The following additional details come from a 1937 excerpt from the obituary of Alexander JAMES, which is published in the Blue Hill Leader:
"…Mr. James came with his brother, William, to Webster county in 1873, each of whom located on homesteads four miles east of Blue Hill. That was before there was any Blue Hill, and the two brothers established a hostelry where they lived, for travelers who came from the south to Hastings, which at that time was the provision point for a large number of new settlers coming into the country who had located to the south and west. The horses of these travelers were fed and cared for here while the men who traveled by that means found hospitable surrounding and a place to eat and sleep…"
By 1878, 28-year-old William's Blue Hill homestead is well established, because he returns to Coulterville, marries Jennie, and they have their first child—Mary Edna JAMES—at Coulterville in December 1878.
Sometime between 1878 and 1880, the JAMES family removes to their Blue Hill homestead. This fact is confirmed by their appearance on the 1880 census in Potsdam (Blue Hill), Webster County, Nebraska.
The Andreas History of Nebraska describes the years 1872 through 1879 as ones of steady growth in Webster County. By the time Jane arrives in her new home, the Burlington and Missouri River Railroad has established stops in the Blue Hill area. The sod houses, dug-outs, and occasional log cabin are being replaced by frame houses. An award-winning fall county fair is already an established annual event. According to a pioneer interview: William and Jane join the Presbyterian Church and William belongs to the Farmer's Alliance.
On 11 September 1884 William Campbell JAMES—the James' only son—is born in Blue Hill. Esther, their youngest child, is born in Blue Hill in 1890.
The community into which Esther is born is prosperous. The Business Directory and Farmers List for 1890-1891 reports that Blue Hill has a population of 1,200. The town is the site of large shipments of cattle and grain. Blue Hill has three banks, a real estate investment company, and two weekly newspapers…one of which is publishing to this day. The town has blacksmiths, dressmakers, jewelry stores, bakeries, grocery stores, meat markets, barbers, saloons, and drugstores. They even have a local photographer.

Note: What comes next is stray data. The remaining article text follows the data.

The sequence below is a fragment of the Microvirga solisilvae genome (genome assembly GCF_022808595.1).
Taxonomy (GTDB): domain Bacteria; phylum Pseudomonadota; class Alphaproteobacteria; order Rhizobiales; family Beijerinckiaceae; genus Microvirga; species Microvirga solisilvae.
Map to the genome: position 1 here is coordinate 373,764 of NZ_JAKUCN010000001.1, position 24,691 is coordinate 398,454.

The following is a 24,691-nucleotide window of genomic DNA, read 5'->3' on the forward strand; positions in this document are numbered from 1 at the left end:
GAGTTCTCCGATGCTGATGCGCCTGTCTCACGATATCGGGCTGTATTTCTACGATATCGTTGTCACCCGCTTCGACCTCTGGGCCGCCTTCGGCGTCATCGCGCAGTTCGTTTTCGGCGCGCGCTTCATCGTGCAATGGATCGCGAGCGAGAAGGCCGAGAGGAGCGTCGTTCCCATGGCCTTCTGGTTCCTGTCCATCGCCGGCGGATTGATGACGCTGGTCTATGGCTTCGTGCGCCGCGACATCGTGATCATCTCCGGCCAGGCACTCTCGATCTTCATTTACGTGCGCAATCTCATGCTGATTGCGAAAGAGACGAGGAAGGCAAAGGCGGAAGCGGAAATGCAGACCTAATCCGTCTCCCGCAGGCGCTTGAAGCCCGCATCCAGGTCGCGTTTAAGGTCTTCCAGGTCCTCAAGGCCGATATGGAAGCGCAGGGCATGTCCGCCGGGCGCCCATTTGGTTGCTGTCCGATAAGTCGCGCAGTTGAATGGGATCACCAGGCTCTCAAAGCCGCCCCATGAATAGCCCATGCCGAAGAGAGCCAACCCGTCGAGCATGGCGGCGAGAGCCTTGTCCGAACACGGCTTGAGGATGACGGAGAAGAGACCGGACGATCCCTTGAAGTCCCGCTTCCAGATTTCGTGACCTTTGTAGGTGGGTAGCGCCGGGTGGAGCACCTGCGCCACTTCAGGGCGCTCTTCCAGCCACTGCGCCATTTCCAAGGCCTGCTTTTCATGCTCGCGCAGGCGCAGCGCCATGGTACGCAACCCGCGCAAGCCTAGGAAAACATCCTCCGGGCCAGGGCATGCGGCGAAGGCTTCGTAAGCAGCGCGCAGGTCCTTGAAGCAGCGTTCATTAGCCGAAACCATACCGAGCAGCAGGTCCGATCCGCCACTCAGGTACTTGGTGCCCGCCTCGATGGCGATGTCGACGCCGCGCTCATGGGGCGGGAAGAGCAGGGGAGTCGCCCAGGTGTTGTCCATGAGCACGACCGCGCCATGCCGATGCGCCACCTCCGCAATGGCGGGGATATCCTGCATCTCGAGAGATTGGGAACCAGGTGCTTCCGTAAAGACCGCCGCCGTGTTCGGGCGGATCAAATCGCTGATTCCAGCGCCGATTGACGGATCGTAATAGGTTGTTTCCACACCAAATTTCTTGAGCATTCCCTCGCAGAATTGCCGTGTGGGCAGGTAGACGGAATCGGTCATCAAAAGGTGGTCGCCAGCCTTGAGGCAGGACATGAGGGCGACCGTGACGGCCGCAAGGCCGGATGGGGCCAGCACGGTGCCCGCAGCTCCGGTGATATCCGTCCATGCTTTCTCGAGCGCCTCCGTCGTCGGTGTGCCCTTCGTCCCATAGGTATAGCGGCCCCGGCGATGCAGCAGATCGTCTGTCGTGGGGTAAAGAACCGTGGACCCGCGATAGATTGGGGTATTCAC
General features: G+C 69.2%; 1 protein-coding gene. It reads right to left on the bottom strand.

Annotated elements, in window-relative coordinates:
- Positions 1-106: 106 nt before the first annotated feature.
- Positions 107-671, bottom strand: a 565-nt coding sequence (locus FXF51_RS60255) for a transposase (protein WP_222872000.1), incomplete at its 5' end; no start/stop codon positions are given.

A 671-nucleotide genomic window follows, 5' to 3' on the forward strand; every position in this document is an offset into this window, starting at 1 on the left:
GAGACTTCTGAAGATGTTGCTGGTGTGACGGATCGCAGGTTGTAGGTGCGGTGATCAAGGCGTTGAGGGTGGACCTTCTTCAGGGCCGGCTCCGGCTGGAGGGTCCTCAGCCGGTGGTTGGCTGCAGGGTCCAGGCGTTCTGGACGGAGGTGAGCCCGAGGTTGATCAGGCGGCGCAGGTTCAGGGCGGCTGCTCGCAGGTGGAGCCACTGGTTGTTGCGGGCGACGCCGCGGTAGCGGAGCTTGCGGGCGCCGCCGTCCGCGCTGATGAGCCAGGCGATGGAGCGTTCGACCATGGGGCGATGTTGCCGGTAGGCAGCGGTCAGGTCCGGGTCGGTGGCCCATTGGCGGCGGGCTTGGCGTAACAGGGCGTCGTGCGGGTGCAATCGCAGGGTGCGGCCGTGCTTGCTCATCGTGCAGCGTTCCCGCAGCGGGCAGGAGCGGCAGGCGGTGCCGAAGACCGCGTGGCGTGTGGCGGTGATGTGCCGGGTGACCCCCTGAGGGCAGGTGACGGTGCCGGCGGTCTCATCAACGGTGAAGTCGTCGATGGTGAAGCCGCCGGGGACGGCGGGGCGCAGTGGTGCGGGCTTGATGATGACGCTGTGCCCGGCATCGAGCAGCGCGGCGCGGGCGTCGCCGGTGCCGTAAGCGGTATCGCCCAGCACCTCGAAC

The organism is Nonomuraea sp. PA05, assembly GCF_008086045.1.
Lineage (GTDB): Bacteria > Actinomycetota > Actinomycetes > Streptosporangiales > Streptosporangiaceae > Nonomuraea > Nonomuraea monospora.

The JAMES family continues living in Blue Hill until sometime in 1900 when they sell their homestead. According to a pioneer interview: the family moves south because of the Jennie's health. By 1910, the JAMES family is living in Hagerman, Chaves County, New Mexico. Hagerman is just south east of Roswell. William JAMES is again farming.
In 1911, the JAMES family celebrates a happy event. Mary Edna JAMES marries Louis Reginold BURCK. Louis, son of John and Hannah P. (Teague) BURCK, is born 5 February 1881 in Llano, Llano County, Texas. According to Louis' obituary, the BURCK family moves from Llano to Hagerman in 1892. Louis grows up in Hagerman. Edna and Louis provide William and Jane with four grandchildren: Louis James, William Joseph, Mary Edna, and Hannah Jane.
William and Jennie are on-hand in Hagerman to greet each of their grandchildren; they appear on the 1920 census in Hagerman, Chaves County, New Mexico along with their unmarried children, William and Esther.
Son William, age 41, dies in 1926. According to the book Meeting the Train: Hagerman, New Mexico and Its Pioneers, William was severely crippled from having contracted infantile paralysis at nine months of age.
William H. James dies in Hagerman on 9 Jun 1930. He is survived by his wife Jennie and daughters, Mary Edna and Esther James. Jennie continues on in Hagerman, dying there on 10 June 1936. For a lady of delicate health, she enjoys a long life, dying at age 82.
Additional family details are also included in the book Meeting the Train: Hagerman, New Mexico and Its Pioneers. The book also includes a photograph of the family home in Hagerman.